About Lavender Essential Oil
Lavender Essential Oil, well known for its soothing and calming effects, is obtained by the distillation of either the flowers or spikes of the lavender herb. There are over 20 species of lavender, and of those species there are different hybrids beyond. Most lavender is cultivated in southern Europe, throughout the Asian continent, Africa and Australia, but it can be grown in other areas of the world as well. Bulgaria has taken the top spot in the Lavender Production category for the last few years. Here at the Austin Silly Soap Co. Secret Headquarters in Austin, Texas we’ve got a decent sized crops of two different species of Lavender. Our two types of lavender herbs look totally different and their color and fragrance vary slightly as well. I can’t decide which I like more! It seems that the rest of the world has chosen their top three Lavender species, judging by what is readily available on the market today: spike lavender, true lavender, and lavandin.
LAVANDULA ANGUSTIFOLIA, OFFICINALIS, VERA TRUE LAVENDER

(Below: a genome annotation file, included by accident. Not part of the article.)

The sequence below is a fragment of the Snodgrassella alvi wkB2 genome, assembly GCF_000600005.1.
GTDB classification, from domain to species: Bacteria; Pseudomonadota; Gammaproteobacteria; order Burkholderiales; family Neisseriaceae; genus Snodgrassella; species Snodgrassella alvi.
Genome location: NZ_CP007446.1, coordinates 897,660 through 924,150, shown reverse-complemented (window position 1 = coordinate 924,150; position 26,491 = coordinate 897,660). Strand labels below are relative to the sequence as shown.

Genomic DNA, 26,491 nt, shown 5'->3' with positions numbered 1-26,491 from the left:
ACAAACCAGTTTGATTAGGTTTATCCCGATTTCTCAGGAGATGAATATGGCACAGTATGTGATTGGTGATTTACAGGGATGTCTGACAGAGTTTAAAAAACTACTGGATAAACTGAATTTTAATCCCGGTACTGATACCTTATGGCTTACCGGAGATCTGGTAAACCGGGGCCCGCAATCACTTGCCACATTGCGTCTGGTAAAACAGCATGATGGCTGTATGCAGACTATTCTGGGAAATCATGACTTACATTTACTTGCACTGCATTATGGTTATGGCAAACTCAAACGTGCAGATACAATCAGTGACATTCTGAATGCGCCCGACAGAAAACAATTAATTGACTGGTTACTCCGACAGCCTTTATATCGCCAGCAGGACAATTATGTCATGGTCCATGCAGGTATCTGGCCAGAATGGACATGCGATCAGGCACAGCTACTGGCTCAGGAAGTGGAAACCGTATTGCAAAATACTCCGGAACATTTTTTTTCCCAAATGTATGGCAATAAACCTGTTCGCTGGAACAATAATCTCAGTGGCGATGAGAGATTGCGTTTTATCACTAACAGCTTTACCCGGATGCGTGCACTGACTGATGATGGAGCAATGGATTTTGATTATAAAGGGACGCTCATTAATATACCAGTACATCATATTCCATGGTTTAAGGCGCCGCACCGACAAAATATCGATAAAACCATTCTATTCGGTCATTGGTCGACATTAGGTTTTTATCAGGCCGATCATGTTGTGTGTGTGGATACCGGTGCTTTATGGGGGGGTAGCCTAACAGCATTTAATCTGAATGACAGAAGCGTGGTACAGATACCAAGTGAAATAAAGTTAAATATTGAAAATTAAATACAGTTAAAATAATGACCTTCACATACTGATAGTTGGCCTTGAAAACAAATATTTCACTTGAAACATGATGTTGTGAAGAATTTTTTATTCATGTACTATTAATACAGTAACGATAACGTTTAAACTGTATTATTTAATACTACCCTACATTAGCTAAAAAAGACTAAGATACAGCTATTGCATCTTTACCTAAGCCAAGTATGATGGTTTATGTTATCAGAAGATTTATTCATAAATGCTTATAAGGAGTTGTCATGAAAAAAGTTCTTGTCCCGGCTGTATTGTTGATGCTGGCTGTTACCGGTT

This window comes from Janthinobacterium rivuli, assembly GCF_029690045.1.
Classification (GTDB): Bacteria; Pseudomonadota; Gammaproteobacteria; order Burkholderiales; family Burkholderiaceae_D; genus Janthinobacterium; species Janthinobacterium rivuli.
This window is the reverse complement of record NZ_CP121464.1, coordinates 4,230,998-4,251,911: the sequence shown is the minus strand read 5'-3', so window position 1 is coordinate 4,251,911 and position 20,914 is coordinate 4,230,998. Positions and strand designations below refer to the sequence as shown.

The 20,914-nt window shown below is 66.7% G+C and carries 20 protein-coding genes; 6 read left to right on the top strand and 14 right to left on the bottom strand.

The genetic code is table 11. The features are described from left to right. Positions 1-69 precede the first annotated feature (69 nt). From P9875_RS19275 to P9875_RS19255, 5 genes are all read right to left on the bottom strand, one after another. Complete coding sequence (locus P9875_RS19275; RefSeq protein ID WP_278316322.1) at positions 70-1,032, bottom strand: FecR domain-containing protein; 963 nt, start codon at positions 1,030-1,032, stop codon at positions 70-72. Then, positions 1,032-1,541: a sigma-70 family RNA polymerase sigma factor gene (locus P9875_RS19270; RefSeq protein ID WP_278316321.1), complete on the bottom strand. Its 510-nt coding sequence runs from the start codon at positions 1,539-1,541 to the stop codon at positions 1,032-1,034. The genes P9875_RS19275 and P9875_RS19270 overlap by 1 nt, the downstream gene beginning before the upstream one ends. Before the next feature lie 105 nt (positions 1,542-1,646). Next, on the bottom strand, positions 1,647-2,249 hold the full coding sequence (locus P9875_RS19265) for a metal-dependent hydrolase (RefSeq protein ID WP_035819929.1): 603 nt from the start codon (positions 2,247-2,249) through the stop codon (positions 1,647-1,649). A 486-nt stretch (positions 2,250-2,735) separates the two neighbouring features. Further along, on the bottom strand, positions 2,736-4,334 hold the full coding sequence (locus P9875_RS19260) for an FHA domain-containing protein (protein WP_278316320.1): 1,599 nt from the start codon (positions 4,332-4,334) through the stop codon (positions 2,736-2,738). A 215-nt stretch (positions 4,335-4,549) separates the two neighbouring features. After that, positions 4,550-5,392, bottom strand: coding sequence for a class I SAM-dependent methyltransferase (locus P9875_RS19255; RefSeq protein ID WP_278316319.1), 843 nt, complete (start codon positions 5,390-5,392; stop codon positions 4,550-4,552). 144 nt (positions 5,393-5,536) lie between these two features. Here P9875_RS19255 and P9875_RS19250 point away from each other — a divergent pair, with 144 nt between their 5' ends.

(AKA ENGLISH LAVENDER) Is the herb responsible for Lavender Essential Oil. Lavender is one of the most well known and popular essential oils in todays market. It is used in many of todays popular products, like fabric softeners, room fresheners, and body sprays. Lavender essential oil is not as toxic to the skin as many other essential oils can be. Studies have shown irritation to the skin happening in a very small percentage of people, even though evidence that would point otherwise was previously found.
AROMATHERAPY PROPERTIES OF TRUE LAVENDER ESSENTIAL OIL:
soothing calming relaxing normalizing balancing healing
LAVANDULA SPICA, LATIFOLIA
- Pros: (compared to True Lavender)
- Larger, broader leaves.
- Up to 3x the Essential Oil can be produced.
- Most consider the fragrance of Spike Lavender much less appealing- its aroma could be compared to a Lavender & Eucalyptus blend- much more green and camphorous.
L. X INTERMEDIA, LAVANDIN
Lavandin, A.K.A. Dutch Lavender, is the wonder child of True Lavender and Spike Lavender. This hybrid has the fragrance of both…a little of the floral True Lavender scent crossed with the camphorous Spike Lavender. The two scents marry to create a woody, green, slightly spicy fragrance that is perfect for balancing, clarifying and purifying uses. Lavandin should not be used in place of True Lavender when it comes to aromatherapy.
- PROS: (compared to True Lavender)
- Produces much more essential oil.
- Larger, brighter, pointy floral display.
- CONS: (compared to True Lavender)
- More camphorous scent.
- Fragrance is stronger, yet fades quickly.